The independent State of New York adopted its first Constitution at Kingston, in Ulster County in 1777. That document recognized the existing chartered cities of Albany and New-York, and fourteen pre-existing counties. It made no mention of the existing towns, which continued to function, but authorized future state legislatures to divide the state "into such other and further counties and districts as may then appear necessary" for the "advantage and conveniences of the good people." (Const. of 1777, Art. XII).
The state legislature interpreted this provision as authority for the creation of additional towns by specific statutory enactment.
Towns in New York have no inherent powers and possess no sovereignty. As was held in Holroyd v. Town of Indian Lake, 180 N.Y. 318, 322, 73 N.E. 36 (1905) "the existence and power of a town depend to no extent upon the common law, but wholly upon the will of the legislature."
Because in each biennial town election two councilmen and the supervisor are elected, it can be seen that at any town election, by choosing a new supervisor and two new councilmen, it is possible for the voters to impose political accountability and, in effect, throw the rascals out, altering the political complexion of the town government. And they do so regularly. It is also readily apparent that a supervisor has a natural adverse position with respect to those two councilmen who will not have to face the electorate as soon as the supervisor will.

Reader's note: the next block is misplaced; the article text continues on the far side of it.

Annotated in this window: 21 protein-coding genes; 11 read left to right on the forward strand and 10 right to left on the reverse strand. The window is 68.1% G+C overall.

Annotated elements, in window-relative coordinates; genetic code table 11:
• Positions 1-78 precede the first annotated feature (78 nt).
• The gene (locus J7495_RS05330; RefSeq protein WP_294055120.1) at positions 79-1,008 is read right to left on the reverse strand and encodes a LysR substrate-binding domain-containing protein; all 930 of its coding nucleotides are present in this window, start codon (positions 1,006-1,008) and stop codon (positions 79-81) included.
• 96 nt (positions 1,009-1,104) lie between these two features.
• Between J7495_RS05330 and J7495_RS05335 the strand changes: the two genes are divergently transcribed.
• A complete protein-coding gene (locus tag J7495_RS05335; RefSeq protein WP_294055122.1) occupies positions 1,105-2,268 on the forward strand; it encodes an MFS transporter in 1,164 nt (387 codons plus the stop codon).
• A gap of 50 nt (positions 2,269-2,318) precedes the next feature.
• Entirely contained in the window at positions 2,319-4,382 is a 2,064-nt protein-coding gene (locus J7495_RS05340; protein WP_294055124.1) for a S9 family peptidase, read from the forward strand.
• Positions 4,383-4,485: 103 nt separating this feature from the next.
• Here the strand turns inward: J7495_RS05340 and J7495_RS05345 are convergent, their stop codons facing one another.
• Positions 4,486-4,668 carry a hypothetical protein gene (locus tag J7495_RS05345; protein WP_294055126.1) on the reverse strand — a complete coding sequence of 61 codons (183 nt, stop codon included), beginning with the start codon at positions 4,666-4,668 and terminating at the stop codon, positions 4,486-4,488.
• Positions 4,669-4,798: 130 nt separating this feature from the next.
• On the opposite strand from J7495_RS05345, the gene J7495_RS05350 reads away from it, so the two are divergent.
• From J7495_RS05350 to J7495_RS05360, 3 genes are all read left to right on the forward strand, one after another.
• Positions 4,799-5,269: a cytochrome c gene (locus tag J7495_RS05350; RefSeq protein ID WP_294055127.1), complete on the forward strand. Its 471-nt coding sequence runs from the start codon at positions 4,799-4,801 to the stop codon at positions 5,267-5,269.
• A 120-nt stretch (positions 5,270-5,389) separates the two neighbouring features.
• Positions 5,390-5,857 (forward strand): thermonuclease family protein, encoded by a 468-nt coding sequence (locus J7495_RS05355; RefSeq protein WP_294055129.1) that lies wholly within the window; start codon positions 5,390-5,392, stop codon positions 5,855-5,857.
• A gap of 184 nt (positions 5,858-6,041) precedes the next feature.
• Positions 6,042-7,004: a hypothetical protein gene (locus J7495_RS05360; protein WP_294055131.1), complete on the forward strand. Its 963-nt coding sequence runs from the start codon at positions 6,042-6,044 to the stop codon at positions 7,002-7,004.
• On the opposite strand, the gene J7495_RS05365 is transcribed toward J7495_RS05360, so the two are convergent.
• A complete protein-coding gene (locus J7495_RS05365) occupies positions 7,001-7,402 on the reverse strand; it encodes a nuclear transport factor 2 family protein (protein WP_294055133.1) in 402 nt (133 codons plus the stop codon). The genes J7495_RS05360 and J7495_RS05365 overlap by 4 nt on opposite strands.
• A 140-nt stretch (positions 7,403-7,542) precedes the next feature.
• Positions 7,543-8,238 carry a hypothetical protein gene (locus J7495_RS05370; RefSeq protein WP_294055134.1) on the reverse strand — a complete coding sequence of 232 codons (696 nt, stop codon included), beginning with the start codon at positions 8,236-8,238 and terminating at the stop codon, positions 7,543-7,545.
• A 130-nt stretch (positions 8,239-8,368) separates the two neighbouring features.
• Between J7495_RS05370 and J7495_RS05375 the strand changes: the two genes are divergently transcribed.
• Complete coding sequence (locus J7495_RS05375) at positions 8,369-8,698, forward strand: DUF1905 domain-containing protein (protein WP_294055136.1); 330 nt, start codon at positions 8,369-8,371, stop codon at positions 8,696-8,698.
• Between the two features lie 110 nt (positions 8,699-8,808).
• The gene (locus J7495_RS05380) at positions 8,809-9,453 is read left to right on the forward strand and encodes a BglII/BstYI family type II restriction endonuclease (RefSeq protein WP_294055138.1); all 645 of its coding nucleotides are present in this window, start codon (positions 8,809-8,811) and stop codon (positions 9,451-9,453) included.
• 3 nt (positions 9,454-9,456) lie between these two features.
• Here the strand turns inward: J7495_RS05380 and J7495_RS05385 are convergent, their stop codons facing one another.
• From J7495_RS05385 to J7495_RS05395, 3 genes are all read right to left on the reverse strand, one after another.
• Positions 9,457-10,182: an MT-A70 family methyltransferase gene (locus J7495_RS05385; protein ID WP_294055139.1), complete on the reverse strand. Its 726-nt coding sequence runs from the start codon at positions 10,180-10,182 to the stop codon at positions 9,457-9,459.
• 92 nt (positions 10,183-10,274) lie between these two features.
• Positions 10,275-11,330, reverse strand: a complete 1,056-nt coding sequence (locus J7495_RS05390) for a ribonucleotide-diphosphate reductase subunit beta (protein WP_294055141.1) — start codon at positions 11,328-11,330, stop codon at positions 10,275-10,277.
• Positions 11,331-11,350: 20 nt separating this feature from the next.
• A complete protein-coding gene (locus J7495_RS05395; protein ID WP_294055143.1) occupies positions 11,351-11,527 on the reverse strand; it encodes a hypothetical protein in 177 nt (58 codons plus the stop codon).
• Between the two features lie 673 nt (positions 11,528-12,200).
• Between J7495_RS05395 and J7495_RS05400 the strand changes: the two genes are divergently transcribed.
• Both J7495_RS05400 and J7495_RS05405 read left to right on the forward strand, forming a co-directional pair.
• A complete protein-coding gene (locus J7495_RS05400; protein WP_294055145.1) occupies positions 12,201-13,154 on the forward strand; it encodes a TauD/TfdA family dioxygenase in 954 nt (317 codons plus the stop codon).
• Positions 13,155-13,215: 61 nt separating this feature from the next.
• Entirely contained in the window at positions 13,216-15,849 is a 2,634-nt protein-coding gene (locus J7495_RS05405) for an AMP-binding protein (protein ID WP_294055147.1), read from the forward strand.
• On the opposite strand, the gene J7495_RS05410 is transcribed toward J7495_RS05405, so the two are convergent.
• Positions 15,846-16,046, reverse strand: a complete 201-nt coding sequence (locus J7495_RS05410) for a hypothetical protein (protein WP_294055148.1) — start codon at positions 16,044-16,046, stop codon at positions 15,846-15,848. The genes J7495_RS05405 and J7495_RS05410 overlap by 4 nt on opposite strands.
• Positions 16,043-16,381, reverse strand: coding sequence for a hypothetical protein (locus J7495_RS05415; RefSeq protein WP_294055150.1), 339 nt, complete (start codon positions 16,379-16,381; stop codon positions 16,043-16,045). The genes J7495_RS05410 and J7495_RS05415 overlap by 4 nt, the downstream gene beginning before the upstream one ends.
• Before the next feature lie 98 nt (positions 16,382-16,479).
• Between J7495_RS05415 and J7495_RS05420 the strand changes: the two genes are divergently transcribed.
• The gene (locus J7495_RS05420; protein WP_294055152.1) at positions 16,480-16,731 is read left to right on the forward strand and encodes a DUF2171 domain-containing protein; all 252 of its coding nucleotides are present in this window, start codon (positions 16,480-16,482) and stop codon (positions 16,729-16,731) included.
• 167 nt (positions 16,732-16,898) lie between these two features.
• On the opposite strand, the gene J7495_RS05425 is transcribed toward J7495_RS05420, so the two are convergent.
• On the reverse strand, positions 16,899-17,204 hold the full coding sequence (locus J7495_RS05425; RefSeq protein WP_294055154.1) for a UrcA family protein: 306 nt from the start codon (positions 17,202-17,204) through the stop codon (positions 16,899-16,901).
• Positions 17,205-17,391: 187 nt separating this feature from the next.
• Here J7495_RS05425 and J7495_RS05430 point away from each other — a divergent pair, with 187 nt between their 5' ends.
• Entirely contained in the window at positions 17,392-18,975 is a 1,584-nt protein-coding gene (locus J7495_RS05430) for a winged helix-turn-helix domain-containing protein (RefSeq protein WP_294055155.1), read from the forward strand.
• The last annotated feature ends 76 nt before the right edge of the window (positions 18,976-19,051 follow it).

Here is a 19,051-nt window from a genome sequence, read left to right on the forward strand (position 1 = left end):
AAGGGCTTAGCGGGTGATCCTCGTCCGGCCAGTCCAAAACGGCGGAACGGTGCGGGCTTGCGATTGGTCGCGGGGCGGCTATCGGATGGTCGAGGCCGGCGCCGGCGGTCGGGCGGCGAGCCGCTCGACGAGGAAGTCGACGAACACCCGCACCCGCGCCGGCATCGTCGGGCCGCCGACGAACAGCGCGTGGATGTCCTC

The supervisor's duties and powers are found in the Town Law, §§ 29(1) -- 29(16). Generally, in addition to presiding at meetings of the town board, of which he is a voting member, the supervisor also serves as chief fiscal officer of the town. In former years, he was ex officio a member of the County Board of Supervisors, the governing body in county government, New York's next highest level. Because all towns are not of the same size or population, the advent of the "one man-one vote" concept ended this aspect of the supervisor's work.
The town board as a body has budgetary authority. The supervisor prepares a tentative budget for each calendar year, which is adopted, as changed or modified, after a public hearing, by a majority vote of the town board. By board resolution the salaries and job titles (subject to the Civil Service Law where applicable) are designated.
While the public responsibilities of a Town Supervisor are substantial, his position is not necessarily a full-time occupation in most places. Clarkstown, according to the 1980 federal census, had a town-wide population of 77,091. Of these residents, approximately 4,572 resided in incorporated villages located wholly or in part within the town. These include the Village of Upper Nyack, located entirely within Clarkstown (Pop. 1,906), and a part of the Village of Spring Valley, located principally in the adjoining Town of Ramapo, and a part of the Village of Nyack, located principally in the adjoining Town of ...